"A new consumer-friendly form ( is now available for making reports to MedWatch, the Food and Drug Administration's (FDA) on-line system for collecting information about serious problems with drugs, medical devices and other FDA-"...
(Generic versions may still be available.)
BEFORE THERAPY WITH LORACARBEF IS INSTITUTED, CAREFUL INQUIRY SHOULD BE MADE TO DETERMINE WHETHER THE PATIENT HAS HAD PREVIOUS HYPERSENSITIVITY REACTIONS TO LORACARBEF, CEPHALOSPORINS, PENICILLINS, OR OTHER DRUGS. IF THIS PRODUCT IS TO BE GIVEN TO PENICILLIN-SENSITIVE PATIENTS, CAUTION SHOULD BE EXERCISED BECAUSE CROSS-HYPERSENSITIVITY AMONG b-LACTAM ANTIBIOTICS HAS BEEN CLEARLY DOCUMENTED AND MAY OCCUR IN UP TO 10% OF PATIENTS WITH A HISTORY OF PENICILLIN ALLERGY. IF AN ALLERGIC REACTION TO LORACARBEF OCCURS, DISCONTINUE THE DRUG. SERIOUS ACUTE HYPERSENSITIVITY REACTIONS MAY REQUIRE THE USE OF EPINEPHRINE AND OTHER EMERGENCY MEASURES, INCLUDING OXYGEN, INTRAVENOUS FLUIDS, INTRAVENOUS ANTIHISTAMINES, CORTICOSTEROIDS, PRESSOR AMINES, AND AIRWAY MANAGEMENT, AS CLINICALLY INDICATED.
Pseudomembranous colitis has been reported with nearly all antibacterial agents and may range from mild to life-threatening. Therefore, it is important to consider this diagnosis in patients who present with diarrhea subsequent to the administration of antibacterial agents.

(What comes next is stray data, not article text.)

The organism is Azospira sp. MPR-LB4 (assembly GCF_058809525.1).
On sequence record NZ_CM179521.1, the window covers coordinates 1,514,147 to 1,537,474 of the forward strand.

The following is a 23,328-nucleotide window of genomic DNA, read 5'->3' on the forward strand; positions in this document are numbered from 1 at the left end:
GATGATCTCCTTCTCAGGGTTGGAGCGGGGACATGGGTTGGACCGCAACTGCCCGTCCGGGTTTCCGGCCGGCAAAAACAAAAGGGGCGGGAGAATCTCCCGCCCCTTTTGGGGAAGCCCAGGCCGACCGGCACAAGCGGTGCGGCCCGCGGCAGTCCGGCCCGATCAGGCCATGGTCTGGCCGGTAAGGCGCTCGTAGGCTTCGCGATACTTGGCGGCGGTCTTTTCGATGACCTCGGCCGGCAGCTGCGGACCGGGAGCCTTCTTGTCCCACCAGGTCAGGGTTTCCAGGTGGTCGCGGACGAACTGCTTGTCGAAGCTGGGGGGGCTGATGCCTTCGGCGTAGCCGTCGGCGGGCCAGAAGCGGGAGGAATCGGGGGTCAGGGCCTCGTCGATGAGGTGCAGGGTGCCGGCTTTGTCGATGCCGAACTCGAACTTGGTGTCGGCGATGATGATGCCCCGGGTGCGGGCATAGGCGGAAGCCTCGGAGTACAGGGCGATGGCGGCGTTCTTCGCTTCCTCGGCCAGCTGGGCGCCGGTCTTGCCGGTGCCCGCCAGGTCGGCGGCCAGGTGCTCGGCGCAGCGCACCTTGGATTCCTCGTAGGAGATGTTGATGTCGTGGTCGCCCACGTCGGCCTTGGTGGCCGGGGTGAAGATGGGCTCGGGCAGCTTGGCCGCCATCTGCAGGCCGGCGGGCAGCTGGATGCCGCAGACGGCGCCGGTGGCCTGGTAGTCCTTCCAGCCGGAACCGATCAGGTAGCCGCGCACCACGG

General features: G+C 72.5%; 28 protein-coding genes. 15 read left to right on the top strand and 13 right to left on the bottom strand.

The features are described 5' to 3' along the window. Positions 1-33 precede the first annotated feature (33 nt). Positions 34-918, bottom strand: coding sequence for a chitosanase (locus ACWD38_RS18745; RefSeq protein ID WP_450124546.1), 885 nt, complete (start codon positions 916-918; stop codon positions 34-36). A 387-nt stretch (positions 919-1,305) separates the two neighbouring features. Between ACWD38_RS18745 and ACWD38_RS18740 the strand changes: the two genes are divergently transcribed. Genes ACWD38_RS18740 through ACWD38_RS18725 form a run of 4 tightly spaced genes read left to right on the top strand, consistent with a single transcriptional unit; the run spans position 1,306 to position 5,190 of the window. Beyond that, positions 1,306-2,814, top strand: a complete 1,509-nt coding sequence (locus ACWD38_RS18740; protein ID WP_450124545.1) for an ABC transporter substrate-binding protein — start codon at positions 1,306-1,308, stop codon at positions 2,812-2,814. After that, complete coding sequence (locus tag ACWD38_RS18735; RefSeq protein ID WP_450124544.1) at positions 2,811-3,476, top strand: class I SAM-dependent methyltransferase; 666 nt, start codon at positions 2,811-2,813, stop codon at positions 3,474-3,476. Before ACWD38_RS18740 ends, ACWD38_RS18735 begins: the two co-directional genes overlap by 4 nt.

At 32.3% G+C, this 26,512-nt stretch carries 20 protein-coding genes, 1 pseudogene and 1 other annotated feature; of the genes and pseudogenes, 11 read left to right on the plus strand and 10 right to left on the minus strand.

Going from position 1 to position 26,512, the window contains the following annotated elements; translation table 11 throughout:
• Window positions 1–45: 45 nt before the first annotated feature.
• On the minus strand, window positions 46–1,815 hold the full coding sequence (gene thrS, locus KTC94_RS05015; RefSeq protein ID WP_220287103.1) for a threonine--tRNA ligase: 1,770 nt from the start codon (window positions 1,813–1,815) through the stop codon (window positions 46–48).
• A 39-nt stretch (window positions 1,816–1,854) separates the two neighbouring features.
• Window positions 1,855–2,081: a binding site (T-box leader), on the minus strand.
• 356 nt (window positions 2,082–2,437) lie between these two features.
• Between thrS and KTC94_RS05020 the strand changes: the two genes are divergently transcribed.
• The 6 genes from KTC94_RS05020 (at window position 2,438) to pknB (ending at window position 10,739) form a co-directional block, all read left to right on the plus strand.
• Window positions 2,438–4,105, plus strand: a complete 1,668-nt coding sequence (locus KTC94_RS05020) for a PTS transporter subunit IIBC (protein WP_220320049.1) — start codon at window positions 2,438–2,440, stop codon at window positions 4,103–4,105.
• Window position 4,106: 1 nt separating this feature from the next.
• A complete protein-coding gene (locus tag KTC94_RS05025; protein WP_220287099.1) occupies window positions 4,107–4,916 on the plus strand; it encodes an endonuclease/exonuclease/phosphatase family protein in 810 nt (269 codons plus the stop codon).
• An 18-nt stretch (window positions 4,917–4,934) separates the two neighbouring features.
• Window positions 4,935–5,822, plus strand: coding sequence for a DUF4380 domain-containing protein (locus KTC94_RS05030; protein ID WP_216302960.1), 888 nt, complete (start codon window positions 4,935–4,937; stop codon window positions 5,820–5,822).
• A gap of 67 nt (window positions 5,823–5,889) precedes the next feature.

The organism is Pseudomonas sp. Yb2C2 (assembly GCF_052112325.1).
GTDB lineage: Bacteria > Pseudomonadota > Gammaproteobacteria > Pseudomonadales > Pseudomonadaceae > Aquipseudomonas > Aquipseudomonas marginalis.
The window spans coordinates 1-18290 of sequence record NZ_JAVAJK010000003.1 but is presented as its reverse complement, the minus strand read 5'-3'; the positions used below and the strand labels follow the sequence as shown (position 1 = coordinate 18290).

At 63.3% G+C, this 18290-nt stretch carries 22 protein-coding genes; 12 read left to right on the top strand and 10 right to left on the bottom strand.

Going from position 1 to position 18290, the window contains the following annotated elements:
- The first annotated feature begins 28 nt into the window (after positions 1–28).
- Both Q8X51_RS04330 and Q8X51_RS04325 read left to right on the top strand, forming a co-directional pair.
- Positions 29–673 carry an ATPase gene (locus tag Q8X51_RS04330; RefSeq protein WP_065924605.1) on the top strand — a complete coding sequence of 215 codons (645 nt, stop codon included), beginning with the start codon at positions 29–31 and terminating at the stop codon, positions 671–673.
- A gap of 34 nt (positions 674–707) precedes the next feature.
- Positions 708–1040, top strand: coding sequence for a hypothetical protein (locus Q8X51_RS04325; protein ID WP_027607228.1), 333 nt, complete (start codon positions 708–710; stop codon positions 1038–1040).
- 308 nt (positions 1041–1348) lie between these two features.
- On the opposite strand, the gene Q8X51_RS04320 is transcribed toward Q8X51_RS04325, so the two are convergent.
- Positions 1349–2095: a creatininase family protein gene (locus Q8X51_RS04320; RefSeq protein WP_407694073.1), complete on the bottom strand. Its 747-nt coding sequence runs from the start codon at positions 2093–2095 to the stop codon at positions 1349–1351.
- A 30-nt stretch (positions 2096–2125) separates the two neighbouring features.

Treatment with broad-spectrum antibiotics alters the normal flora of the colon and may permit overgrowth of clostridia. Studies indicate that a toxin produced by Clostridium difficile is a primary cause of "antibiotic-associated colitis."
After the diagnosis of pseudomembranous colitis has been established, therapeutic measures should be initiated. Mild cases of pseudomembranous colitis usually respond to discontinuation of drug alone. In moderate to severe cases, consideration should be given to management with fluids and electrolytes, protein supplementation, and treatment with an antibacterial drug effective against C. difficile-associated colitis.
General: In patients with known or suspected renal impairment (see DOSAGE AND ADMINISTRATION), careful clinical observation and appropriate laboratory studies should be performed prior to and during therapy. The total daily dose of loracarbef should be reduced in these patients because high and/or prolonged plasma antibiotic concentrations can occur in such individuals administered the usual doses. Loracarbef, like cephalosporins, should be given with caution to patients receiving concurrent treatment with potent diuretics because these diuretics are suspected of adversely affecting renal function.
As with other broad-spectrum antimicrobials, prolonged use of loracarbef may result in the overgrowth of nonsusceptible organisms. Careful observation of the patient is essential. If superinfection occurs during therapy, appropriate measures should be taken.
Loracarbef, as with other broad-spectrum antimicrobials, should be prescribed with caution in individuals with a history of colitis.
Information for the Patient: Loracarbef should be taken either at least 1 hour prior to eating or at least 2 hours after eating a meal.